It is believed that the ITV companies Carlton and Granada are behind moves to commit a boardroom coup and push Phillips out.
However, rival broadcasters are at loggerheads with ITV, determined that Phillips keep his position despite the debacle. Barb's shareholders are the IPA, the BBC, BSkyB, Channel 5 as well as Channel 4 and ITV.
ITV and Channel 4 have lost the most in terms of audience and revenue because of the new panel but, in public at least, all shareholders have rallied around the beleaguered Barb and its chief executive, Caroline McDevitt, who used to work within ITV.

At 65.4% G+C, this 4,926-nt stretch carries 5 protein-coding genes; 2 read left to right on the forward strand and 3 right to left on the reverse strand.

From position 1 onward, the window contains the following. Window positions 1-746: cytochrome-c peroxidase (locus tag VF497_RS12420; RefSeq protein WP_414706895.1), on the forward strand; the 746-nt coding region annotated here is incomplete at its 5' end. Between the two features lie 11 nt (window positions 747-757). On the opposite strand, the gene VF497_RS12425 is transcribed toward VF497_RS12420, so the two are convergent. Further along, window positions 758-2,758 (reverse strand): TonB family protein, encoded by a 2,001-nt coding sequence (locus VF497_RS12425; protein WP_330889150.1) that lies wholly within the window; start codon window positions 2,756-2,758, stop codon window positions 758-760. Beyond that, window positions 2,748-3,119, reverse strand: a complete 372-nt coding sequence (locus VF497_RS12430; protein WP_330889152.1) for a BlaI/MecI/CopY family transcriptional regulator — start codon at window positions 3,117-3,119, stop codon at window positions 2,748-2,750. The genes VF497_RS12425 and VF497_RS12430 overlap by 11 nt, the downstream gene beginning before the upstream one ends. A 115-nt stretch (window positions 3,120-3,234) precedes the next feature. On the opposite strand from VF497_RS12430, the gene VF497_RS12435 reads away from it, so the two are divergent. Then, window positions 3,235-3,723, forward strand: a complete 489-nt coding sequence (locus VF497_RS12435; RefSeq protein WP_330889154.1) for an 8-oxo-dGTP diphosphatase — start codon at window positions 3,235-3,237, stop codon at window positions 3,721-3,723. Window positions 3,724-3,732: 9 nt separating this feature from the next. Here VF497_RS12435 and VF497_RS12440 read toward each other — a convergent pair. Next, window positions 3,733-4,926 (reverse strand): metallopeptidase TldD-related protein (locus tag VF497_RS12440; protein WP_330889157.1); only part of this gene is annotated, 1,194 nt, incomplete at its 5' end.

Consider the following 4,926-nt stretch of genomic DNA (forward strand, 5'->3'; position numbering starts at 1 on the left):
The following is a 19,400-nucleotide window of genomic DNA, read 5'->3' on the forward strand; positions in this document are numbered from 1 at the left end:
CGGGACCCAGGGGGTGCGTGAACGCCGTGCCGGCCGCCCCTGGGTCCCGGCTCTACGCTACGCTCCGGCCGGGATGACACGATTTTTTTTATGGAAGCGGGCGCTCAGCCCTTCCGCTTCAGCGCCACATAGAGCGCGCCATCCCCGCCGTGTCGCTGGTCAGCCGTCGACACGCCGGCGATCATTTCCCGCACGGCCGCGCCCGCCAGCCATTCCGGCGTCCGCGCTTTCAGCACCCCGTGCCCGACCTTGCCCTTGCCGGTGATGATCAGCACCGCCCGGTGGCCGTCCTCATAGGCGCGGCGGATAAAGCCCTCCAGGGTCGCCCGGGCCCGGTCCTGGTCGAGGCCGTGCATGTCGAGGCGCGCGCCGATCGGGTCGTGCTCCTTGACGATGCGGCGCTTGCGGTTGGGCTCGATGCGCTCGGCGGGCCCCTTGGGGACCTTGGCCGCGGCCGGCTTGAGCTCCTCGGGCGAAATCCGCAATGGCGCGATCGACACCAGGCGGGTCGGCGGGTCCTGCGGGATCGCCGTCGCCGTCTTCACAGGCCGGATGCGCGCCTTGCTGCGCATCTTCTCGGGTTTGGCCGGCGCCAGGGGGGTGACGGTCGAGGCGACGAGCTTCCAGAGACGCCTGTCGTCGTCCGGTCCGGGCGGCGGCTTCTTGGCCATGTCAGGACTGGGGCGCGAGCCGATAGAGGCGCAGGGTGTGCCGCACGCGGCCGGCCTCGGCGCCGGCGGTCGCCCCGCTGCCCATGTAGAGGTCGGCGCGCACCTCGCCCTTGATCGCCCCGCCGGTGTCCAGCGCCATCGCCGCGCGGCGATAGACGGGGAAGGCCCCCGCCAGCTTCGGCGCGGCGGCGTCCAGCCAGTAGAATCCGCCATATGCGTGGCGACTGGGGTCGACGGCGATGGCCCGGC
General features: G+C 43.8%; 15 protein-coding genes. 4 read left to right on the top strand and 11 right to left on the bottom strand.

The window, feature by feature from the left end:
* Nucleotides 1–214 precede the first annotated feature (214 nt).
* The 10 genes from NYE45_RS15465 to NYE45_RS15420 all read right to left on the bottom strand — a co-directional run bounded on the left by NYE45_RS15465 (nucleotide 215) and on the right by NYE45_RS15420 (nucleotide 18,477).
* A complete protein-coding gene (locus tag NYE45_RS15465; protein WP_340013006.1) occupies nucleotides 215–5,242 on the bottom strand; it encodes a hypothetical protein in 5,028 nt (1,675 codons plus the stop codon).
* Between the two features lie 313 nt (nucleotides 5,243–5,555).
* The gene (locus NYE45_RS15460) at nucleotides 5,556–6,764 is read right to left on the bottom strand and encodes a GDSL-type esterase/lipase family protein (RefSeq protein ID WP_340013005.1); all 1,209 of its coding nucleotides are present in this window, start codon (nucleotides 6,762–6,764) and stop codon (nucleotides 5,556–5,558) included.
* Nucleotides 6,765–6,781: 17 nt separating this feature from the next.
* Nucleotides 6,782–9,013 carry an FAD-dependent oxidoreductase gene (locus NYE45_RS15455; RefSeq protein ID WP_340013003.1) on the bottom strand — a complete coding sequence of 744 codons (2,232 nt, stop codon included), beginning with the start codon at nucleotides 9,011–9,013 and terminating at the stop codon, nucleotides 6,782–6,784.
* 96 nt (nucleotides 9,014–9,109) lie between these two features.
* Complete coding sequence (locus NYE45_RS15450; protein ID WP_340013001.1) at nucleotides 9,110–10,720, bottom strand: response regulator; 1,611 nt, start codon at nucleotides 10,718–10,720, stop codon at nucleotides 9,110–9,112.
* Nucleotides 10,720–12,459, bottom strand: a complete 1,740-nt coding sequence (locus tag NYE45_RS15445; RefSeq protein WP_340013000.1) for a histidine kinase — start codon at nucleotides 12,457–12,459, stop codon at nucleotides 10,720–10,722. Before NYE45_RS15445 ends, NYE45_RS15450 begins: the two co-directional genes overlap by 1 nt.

But at the Granada interim report earlier this month, its chief executive, Steve Morrison, became the first to break ranks when he acknowledged that there was "concern about the new Barb audience measurement system".
Phillips, a former director-general of the IPA, said that he had heard nothing of the rumour and that he hoped to continue doing the job for some time to come.
The Barb panel is not expected to be up to its full strength until December, some 12 months after it was originally due to be running. In its six months of reporting Barb has produced audience figures that have surprised both media owners and agencies, particularly for younger audiences.